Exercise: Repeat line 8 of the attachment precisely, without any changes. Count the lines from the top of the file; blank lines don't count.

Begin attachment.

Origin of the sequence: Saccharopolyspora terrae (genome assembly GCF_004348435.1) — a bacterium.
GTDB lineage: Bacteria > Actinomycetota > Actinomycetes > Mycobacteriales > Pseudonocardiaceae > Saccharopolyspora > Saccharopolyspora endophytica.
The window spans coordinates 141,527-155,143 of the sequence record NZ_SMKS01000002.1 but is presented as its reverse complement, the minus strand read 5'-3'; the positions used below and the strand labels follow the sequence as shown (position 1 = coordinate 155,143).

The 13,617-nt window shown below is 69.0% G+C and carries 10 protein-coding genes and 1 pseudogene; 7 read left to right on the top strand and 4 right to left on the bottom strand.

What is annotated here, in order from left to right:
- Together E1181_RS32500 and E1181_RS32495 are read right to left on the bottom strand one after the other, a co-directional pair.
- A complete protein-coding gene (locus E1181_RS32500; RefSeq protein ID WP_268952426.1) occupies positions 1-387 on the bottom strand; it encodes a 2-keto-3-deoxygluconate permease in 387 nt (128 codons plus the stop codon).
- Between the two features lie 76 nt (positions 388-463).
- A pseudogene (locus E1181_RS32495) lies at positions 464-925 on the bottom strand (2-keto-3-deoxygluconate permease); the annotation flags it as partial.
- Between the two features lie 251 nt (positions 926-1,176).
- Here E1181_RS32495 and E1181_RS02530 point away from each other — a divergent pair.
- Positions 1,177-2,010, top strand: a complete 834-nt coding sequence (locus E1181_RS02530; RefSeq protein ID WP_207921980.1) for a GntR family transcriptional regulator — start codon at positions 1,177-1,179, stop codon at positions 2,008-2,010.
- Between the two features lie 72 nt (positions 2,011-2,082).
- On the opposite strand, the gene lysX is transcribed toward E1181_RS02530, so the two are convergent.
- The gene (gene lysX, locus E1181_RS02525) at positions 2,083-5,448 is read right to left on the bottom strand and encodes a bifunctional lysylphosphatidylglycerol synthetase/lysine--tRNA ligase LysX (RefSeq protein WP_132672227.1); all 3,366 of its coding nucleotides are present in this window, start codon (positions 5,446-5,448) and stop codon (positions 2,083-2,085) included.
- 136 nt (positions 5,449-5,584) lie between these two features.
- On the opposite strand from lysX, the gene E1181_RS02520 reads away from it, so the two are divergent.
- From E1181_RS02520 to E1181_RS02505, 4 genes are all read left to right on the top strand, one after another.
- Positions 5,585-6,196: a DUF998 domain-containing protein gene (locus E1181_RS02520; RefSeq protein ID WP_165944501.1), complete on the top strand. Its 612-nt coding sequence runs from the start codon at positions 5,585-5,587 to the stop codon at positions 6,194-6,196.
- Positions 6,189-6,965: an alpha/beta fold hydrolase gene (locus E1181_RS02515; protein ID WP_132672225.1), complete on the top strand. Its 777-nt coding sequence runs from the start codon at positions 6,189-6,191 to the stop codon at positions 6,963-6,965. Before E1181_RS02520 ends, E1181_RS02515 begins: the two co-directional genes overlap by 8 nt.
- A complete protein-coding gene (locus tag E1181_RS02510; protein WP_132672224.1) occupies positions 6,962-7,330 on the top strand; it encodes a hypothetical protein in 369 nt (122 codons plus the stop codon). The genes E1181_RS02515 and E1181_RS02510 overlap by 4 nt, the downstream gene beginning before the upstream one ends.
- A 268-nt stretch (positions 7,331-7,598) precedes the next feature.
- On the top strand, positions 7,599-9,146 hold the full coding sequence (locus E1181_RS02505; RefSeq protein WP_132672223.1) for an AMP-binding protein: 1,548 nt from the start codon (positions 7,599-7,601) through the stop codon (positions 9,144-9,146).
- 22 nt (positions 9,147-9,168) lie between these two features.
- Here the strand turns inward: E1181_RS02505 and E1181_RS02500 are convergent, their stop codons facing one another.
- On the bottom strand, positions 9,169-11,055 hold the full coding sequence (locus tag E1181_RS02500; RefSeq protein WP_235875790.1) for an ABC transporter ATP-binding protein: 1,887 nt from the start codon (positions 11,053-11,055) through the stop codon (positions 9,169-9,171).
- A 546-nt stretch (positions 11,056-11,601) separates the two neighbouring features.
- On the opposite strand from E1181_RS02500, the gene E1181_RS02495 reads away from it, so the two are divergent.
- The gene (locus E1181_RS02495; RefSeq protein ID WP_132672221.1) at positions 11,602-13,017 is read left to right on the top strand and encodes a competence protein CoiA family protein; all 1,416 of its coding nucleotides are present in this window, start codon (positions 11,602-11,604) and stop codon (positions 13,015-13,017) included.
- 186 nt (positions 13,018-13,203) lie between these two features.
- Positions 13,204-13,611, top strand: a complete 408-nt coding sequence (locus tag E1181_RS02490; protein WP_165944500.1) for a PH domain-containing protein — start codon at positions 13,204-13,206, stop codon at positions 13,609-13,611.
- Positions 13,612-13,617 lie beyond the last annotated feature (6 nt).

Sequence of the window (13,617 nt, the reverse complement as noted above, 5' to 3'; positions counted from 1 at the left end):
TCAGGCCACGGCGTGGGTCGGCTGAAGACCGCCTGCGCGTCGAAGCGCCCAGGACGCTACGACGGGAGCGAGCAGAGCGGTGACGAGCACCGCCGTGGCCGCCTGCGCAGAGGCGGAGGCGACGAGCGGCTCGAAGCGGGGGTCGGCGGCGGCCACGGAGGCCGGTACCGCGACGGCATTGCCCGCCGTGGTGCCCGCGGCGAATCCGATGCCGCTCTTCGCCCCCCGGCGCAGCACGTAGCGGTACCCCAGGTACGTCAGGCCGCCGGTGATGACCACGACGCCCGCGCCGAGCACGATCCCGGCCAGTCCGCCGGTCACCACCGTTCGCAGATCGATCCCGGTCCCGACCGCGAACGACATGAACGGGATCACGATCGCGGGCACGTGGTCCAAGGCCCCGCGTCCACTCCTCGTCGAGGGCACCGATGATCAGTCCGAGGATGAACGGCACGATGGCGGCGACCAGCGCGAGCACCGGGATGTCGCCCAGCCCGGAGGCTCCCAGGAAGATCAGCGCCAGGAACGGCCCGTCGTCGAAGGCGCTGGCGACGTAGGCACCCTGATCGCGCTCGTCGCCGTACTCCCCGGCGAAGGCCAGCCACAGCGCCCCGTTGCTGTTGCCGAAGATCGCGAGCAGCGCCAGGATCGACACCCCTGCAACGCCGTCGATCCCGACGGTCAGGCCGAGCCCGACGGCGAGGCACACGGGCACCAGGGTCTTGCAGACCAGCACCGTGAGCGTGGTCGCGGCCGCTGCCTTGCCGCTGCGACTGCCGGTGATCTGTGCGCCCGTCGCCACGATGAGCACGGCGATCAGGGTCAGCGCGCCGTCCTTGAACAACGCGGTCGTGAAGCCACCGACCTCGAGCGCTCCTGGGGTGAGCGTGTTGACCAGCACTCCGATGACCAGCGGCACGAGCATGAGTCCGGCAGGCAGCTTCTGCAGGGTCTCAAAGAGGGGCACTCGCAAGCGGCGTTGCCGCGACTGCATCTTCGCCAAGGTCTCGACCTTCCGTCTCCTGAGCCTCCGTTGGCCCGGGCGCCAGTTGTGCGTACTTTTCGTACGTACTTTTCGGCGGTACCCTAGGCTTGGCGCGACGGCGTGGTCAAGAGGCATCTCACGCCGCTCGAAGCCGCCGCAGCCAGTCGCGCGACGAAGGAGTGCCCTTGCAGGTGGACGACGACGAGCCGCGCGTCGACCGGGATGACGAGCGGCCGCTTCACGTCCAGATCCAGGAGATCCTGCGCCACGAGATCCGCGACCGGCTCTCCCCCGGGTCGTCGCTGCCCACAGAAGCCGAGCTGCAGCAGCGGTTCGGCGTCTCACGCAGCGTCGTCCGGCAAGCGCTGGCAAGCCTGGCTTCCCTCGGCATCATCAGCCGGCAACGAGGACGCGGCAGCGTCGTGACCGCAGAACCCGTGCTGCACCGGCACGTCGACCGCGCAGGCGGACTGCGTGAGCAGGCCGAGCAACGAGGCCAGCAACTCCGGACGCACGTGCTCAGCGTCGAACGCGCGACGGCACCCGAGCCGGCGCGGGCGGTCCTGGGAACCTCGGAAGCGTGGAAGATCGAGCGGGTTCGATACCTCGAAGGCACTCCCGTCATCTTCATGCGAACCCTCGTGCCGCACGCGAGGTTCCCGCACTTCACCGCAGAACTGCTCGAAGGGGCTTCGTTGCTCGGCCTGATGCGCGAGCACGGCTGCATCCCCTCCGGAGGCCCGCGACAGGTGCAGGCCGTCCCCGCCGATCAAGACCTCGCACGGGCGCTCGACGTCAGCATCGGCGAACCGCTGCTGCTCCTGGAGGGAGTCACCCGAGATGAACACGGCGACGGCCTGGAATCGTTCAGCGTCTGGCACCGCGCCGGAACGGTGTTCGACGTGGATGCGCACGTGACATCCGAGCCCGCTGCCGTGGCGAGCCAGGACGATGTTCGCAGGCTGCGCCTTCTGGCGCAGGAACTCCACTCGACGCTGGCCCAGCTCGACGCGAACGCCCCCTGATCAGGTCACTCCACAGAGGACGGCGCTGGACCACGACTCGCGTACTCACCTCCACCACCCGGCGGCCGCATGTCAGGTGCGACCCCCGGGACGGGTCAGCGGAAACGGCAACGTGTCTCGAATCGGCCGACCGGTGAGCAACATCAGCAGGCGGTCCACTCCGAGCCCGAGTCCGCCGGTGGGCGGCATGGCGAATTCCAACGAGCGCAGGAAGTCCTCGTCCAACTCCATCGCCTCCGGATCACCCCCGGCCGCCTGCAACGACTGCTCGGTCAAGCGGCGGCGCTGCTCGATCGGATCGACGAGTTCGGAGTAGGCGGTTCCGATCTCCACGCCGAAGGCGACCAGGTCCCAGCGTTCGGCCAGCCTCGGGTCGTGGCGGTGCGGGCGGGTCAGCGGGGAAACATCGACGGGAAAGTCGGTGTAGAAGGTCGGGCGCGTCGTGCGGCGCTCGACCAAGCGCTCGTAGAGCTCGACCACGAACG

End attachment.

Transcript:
- Between the two features lie 76 nt (positions 388-463).